The division bench of Chief Justice Dipankar Dutta and Justice GS Kulkarni had directed the print and electronic media to exercise restraint and refrain from publishing any news item, debate, discussion on interview while reporting on certain cases or at a particular stage of investigation.[25]


The Indian Constitution does not provide freedom for media independently. But there is an indirect provision for media freedom. It gets derived from Article 19(1) (a). This Article guarantees freedom of speech and expression which includes freedom of press.[26] Our Constitution also sets down some restrictions in the form of Article 19(2). It is highly inappropriate that there lies a deep-rooted aversion to conflicting views in our society. The beauty of a democracy is rooted in the co-existence of contrasting opinions. As a society, we must work towards constructing an environment of mutual respect for differing views. The co-existence of a pluralistic community can safeguard freedom of the press to report without fear or favour. Moreover, the freedom to express to one’s ideals and to hold an opinion is an important precondition for political process in a democratic society and it national level it is important for good government and to prosper in socio-economic process and as such without such broad guarantee of freedom of speech and expression there cannot be a free society and no democratic state.[27] However, Freedom of expression is a fundamental human right that must be upheld in democratic societies. Yet there is a worrying global trend of governments unjustifiably limiting freedom of speech, targeting journalists, protesters and other persons considered to be dissenting from government views. It is essential that civil societies as well as the individuals across the globe are vigilant in defending freedom of expression.

Thus, to conclude, Media protection takes a very pivotal position because of the special role such as to work as public watchdog as well as the assurance to disseminate the information to the public in general and it is a fact that Media is the main cornerstone for open and participatory democracy. In Democracy, the Government cannot function unless the people are well informed and free to participate in public issues by having the widest choice of alternative solutions of the problems that arise.  The people can, therefore, be given the full scope for thought and discussion on the public matter, if only the newspapers and electronic media are freely allowed to represent different points of views. Parameters of freedom of the press should be clearly earmarked. Information must be available at an affordable cost within specified, definite and reasonable time-limits. But Free press should not violate the right to privacy of an individual. Free press must be law enforcing and preventive of crime. Rule of law must be followed by the free press. Influence through free press upon the judiciary should not be exercised. Press is the watchdog to see that every trial is conducted fairly, openly and above board, but the watchdog may sometimes break loose and has to be punished for misbehaviour. It shows that there are certain restrictions on the freedom of the press.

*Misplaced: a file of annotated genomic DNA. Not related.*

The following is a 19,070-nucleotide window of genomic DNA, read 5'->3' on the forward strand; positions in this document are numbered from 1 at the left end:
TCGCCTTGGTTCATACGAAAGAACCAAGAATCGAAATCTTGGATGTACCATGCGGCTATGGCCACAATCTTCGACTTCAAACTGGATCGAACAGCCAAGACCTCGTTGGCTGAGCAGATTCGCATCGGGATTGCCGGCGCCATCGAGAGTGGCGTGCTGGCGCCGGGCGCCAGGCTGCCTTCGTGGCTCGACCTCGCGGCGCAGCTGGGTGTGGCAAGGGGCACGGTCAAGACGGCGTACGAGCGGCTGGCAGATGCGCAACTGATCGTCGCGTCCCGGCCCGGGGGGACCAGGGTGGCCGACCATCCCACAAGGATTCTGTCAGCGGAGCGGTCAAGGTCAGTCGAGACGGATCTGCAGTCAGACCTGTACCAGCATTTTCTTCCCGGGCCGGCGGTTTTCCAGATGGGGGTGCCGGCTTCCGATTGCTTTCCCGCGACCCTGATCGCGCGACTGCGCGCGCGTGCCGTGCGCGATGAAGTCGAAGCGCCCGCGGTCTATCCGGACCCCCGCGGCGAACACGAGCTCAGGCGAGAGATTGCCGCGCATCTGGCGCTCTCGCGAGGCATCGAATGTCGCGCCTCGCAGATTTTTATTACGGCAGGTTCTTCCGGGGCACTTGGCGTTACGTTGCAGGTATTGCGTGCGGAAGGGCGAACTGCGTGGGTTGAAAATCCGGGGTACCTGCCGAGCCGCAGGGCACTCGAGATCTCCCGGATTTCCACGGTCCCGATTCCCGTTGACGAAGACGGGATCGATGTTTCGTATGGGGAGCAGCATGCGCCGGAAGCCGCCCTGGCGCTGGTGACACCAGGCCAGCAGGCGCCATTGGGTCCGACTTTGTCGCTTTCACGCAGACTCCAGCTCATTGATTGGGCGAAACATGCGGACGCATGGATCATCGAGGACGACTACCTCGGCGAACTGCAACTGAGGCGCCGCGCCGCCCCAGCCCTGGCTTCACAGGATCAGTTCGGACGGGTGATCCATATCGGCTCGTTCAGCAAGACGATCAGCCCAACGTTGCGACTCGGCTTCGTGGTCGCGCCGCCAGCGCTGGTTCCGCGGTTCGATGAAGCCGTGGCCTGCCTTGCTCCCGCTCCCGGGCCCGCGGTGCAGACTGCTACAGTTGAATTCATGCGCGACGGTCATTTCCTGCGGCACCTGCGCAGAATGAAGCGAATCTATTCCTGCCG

[1] INDIA CONST. art 19(1)(a)

[2] AIR 1950 SC124

[3] (2002) 5 SCC 294

[4] 1985, 1 SCC 641

[5] B. Shiv Rao, The Framing of India’s Constitution: A Study, pp 219-206

[6] Brij Bhushan v State of Delhi; AIR 1950 SC129

[7] Universal Declaration of Human Rights, https://www.un.org/en/about-us/universal-declaration-of-human-rights

[8] Government Responses to Disinformation on Social Media Platforms: India,  https://www.loc.gov/law/help/social-media-disinformation/india.php

[9] Countering Disinformation and Hate Speech Online: Regulation and User Behavioural Change, https://www.orfonline.org/research/countering-disinformation-and-hate-speech-online/

[10] 2020 SCC Online SC 345

[11] Abraham Jacob and Alex Ashok Philip, The Curbing of Fake News: A pandemic Delimma, https://www.jurist.org/commentary/2020/05/abraham-alex-fake-news-infodemic/

[12] Supra 11

[13] Supra, 7

[14] DALVI VIDHI THAKERANDPRASTUT, Shooting the messenger: Restraint on Free Press in India, https://www.theleaflet.in/shooting-the-messenger-restraint-on-free-press-in-india/#

[15] ibid

[16] Nationalism, then and now, April 15, 2016, FRONTLINE, https://frontline.thehindu.com/the-nation/nationalism-then-and-now/article8409074.ece

[17] 1986 AIR 515, 1985 SCR (2) 287

[18] 1994 SCR (1) 682, 1994 SCC (2) 434

[19] R. Rajagopal v. State of T.N

[20] Lord Denning, Road To Justice, http://www.allahabadhighcourt.in/postcentenary/RoadOfJustice.html

[21] THE FEDERAL, Supreme Court on media reporting: ‘Freedom of speech most abused liberty’, 8th October 2020, https://thefederal.com/news/sc-freedom-of-speech/

[22] DECCAN HERALD, Sudarshan News case: Dangerous, shameful abuse of media freedom, 17th September 2020, https://www.deccanherald.com/opinion/first-edit/sudarshan-news-case-dangerous-shameful-abuse-of-media-freedom-888607.html

[23] Lahu Chandu Chavan v.The State of Maharashtra & Ors. [Writ Petition No. 1119 Of 2021]

[24] Nilesh Navlakha v. Union of India reported in Aironline 2021 Bom 14 [Sushant Singh Rajput case]

[25] Nilesh Navalakha and others v Union of India and others

[26] Romesh Thappar v. State of Madras, AIR 1950 SC 124

[27] Dr Archana & Dr Rahul Tripathi, Media Laws in India: Origin, Analysis and Relevance in Present Scenario Volume 7 Issue 02, pp 13-15, February. 2018


Editor: Kanishka VaishSenior Editor, LexLife India.